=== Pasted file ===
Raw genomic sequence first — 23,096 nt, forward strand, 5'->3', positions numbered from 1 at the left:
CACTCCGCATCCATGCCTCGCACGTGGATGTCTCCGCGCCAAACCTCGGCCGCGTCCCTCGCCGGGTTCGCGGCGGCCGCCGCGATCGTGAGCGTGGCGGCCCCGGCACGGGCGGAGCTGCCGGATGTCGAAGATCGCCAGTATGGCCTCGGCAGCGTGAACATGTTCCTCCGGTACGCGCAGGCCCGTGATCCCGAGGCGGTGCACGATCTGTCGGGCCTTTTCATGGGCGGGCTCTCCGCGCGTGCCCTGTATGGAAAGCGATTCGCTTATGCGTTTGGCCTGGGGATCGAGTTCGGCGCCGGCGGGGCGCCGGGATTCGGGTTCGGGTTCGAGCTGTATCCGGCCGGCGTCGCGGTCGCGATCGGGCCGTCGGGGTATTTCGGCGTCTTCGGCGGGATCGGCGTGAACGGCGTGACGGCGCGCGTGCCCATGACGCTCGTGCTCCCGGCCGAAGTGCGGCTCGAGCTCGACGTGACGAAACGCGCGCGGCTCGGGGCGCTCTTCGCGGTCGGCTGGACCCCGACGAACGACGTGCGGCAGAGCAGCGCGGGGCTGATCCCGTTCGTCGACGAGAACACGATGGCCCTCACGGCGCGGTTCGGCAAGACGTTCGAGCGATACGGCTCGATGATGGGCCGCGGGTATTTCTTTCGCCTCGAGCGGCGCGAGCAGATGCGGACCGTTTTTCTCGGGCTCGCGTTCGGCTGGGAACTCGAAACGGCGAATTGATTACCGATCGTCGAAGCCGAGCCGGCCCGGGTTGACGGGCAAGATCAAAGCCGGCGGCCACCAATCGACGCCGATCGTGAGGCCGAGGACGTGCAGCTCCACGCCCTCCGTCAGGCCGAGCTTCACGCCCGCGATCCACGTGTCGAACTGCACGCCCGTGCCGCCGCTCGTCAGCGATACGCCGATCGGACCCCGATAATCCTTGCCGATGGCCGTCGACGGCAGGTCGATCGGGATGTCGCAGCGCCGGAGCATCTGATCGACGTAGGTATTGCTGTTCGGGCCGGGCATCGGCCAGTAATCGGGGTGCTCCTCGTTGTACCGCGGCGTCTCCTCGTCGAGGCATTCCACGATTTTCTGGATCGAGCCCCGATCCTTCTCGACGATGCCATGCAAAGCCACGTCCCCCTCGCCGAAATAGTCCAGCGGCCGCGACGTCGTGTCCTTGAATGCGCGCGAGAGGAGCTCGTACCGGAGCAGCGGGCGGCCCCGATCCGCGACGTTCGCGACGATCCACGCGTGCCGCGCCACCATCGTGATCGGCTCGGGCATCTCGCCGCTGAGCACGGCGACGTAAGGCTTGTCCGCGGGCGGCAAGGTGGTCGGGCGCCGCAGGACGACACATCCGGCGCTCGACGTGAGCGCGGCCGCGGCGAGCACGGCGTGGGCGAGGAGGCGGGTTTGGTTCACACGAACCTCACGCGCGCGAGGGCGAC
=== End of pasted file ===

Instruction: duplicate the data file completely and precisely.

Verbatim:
Raw genomic sequence first — 23,096 nt, forward strand, 5'->3', positions numbered from 1 at the left:
CACTCCGCATCCATGCCTCGCACGTGGATGTCTCCGCGCCAAACCTCGGCCGCGTCCCTCGCCGGGTTCGCGGCGGCCGCCGCGATCGTGAGCGTGGCGGCCCCGGCACGGGCGGAGCTGCCGGATGTCGAAGATCGCCAGTATGGCCTCGGCAGCGTGAACATGTTCCTCCGGTACGCGCAGGCCCGTGATCCCGAGGCGGTGCACGATCTGTCGGGCCTTTTCATGGGCGGGCTCTCCGCGCGTGCCCTGTATGGAAAGCGATTCGCTTATGCGTTTGGCCTGGGGATCGAGTTCGGCGCCGGCGGGGCGCCGGGATTCGGGTTCGGGTTCGAGCTGTATCCGGCCGGCGTCGCGGTCGCGATCGGGCCGTCGGGGTATTTCGGCGTCTTCGGCGGGATCGGCGTGAACGGCGTGACGGCGCGCGTGCCCATGACGCTCGTGCTCCCGGCCGAAGTGCGGCTCGAGCTCGACGTGACGAAACGCGCGCGGCTCGGGGCGCTCTTCGCGGTCGGCTGGACCCCGACGAACGACGTGCGGCAGAGCAGCGCGGGGCTGATCCCGTTCGTCGACGAGAACACGATGGCCCTCACGGCGCGGTTCGGCAAGACGTTCGAGCGATACGGCTCGATGATGGGCCGCGGGTATTTCTTTCGCCTCGAGCGGCGCGAGCAGATGCGGACCGTTTTTCTCGGGCTCGCGTTCGGCTGGGAACTCGAAACGGCGAATTGATTACCGATCGTCGAAGCCGAGCCGGCCCGGGTTGACGGGCAAGATCAAAGCCGGCGGCCACCAATCGACGCCGATCGTGAGGCCGAGGACGTGCAGCTCCACGCCCTCCGTCAGGCCGAGCTTCACGCCCGCGATCCACGTGTCGAACTGCACGCCCGTGCCGCCGCTCGTCAGCGATACGCCGATCGGACCCCGATAATCCTTGCCGATGGCCGTCGACGGCAGGTCGATCGGGATGTCGCAGCGCCGGAGCATCTGATCGACGTAGGTATTGCTGTTCGGGCCGGGCATCGGCCAGTAATCGGGGTGCTCCTCGTTGTACCGCGGCGTCTCCTCGTCGAGGCATTCCACGATTTTCTGGATCGAGCCCCGATCCTTCTCGACGATGCCATGCAAAGCCACGTCCCCCTCGCCGAAATAGTCCAGCGGCCGCGACGTCGTGTCCTTGAATGCGCGCGAGAGGAGCTCGTACCGGAGCAGCGGGCGGCCCCGATCCGCGACGTTCGCGACGATCCACGCGTGCCGCGCCACCATCGTGATCGGCTCGGGCATCTCGCCGCTGAGCACGGCGACGTAAGGCTTGTCCGCGGGCGGCAAGGTGGTCGGGCGCCGCAGGACGACACATCCGGCGCTCGACGTGAGCGCGGCCGCGGCGAGCACGGCGTGGGCGAGGAGGCGGGTTTGGTTCACACGAACCTCACGCGCGCGAGGGCGAC